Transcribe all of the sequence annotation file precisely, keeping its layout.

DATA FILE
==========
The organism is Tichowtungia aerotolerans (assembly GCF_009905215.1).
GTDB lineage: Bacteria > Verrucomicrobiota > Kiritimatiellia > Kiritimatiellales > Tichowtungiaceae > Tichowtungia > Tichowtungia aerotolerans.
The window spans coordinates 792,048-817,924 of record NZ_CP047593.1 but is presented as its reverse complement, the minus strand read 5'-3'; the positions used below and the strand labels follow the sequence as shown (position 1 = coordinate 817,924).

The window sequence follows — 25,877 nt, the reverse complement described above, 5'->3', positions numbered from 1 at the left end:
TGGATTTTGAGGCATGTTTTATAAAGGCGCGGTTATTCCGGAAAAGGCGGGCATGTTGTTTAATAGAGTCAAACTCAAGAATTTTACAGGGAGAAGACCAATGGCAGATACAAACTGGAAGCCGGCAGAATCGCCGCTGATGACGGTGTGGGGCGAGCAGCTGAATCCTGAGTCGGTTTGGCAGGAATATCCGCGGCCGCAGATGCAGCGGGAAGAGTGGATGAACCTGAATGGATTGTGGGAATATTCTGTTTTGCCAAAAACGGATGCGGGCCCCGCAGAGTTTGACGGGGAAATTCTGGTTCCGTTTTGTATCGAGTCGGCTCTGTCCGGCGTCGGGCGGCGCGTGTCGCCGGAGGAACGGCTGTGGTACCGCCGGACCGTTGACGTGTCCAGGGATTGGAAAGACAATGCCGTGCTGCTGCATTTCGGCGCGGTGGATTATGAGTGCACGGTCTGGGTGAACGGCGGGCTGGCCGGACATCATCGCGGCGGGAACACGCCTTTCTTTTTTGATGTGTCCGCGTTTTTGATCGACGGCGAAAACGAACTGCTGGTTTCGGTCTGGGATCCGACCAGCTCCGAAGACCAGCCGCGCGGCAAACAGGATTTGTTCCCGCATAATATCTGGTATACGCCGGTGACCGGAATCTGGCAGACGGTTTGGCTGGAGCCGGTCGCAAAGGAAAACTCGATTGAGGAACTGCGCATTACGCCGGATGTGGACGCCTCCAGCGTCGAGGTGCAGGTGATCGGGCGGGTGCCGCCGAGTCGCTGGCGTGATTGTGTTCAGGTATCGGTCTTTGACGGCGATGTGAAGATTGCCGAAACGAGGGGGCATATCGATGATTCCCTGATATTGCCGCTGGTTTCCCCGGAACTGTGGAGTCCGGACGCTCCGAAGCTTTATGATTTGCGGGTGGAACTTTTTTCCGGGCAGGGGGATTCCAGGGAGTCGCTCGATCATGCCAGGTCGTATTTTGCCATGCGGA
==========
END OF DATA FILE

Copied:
The organism is Tichowtungia aerotolerans (assembly GCF_009905215.1).
GTDB lineage: Bacteria > Verrucomicrobiota > Kiritimatiellia > Kiritimatiellales > Tichowtungiaceae > Tichowtungia > Tichowtungia aerotolerans.
The window spans coordinates 792,048-817,924 of record NZ_CP047593.1 but is presented as its reverse complement, the minus strand read 5'-3'; the positions used below and the strand labels follow the sequence as shown (position 1 = coordinate 817,924).

The window sequence follows — 25,877 nt, the reverse complement described above, 5'->3', positions numbered from 1 at the left end:
TGGATTTTGAGGCATGTTTTATAAAGGCGCGGTTATTCCGGAAAAGGCGGGCATGTTGTTTAATAGAGTCAAACTCAAGAATTTTACAGGGAGAAGACCAATGGCAGATACAAACTGGAAGCCGGCAGAATCGCCGCTGATGACGGTGTGGGGCGAGCAGCTGAATCCTGAGTCGGTTTGGCAGGAATATCCGCGGCCGCAGATGCAGCGGGAAGAGTGGATGAACCTGAATGGATTGTGGGAATATTCTGTTTTGCCAAAAACGGATGCGGGCCCCGCAGAGTTTGACGGGGAAATTCTGGTTCCGTTTTGTATCGAGTCGGCTCTGTCCGGCGTCGGGCGGCGCGTGTCGCCGGAGGAACGGCTGTGGTACCGCCGGACCGTTGACGTGTCCAGGGATTGGAAAGACAATGCCGTGCTGCTGCATTTCGGCGCGGTGGATTATGAGTGCACGGTCTGGGTGAACGGCGGGCTGGCCGGACATCATCGCGGCGGGAACACGCCTTTCTTTTTTGATGTGTCCGCGTTTTTGATCGACGGCGAAAACGAACTGCTGGTTTCGGTCTGGGATCCGACCAGCTCCGAAGACCAGCCGCGCGGCAAACAGGATTTGTTCCCGCATAATATCTGGTATACGCCGGTGACCGGAATCTGGCAGACGGTTTGGCTGGAGCCGGTCGCAAAGGAAAACTCGATTGAGGAACTGCGCATTACGCCGGATGTGGACGCCTCCAGCGTCGAGGTGCAGGTGATCGGGCGGGTGCCGCCGAGTCGCTGGCGTGATTGTGTTCAGGTATCGGTCTTTGACGGCGATGTGAAGATTGCCGAAACGAGGGGGCATATCGATGATTCCCTGATATTGCCGCTGGTTTCCCCGGAACTGTGGAGTCCGGACGCTCCGAAGCTTTATGATTTGCGGGTGGAACTTTTTTCCGGGCAGGGGGATTCCAGGGAGTCGCTCGATCATGCCAGGTCGTATTTTGCCATGCGGA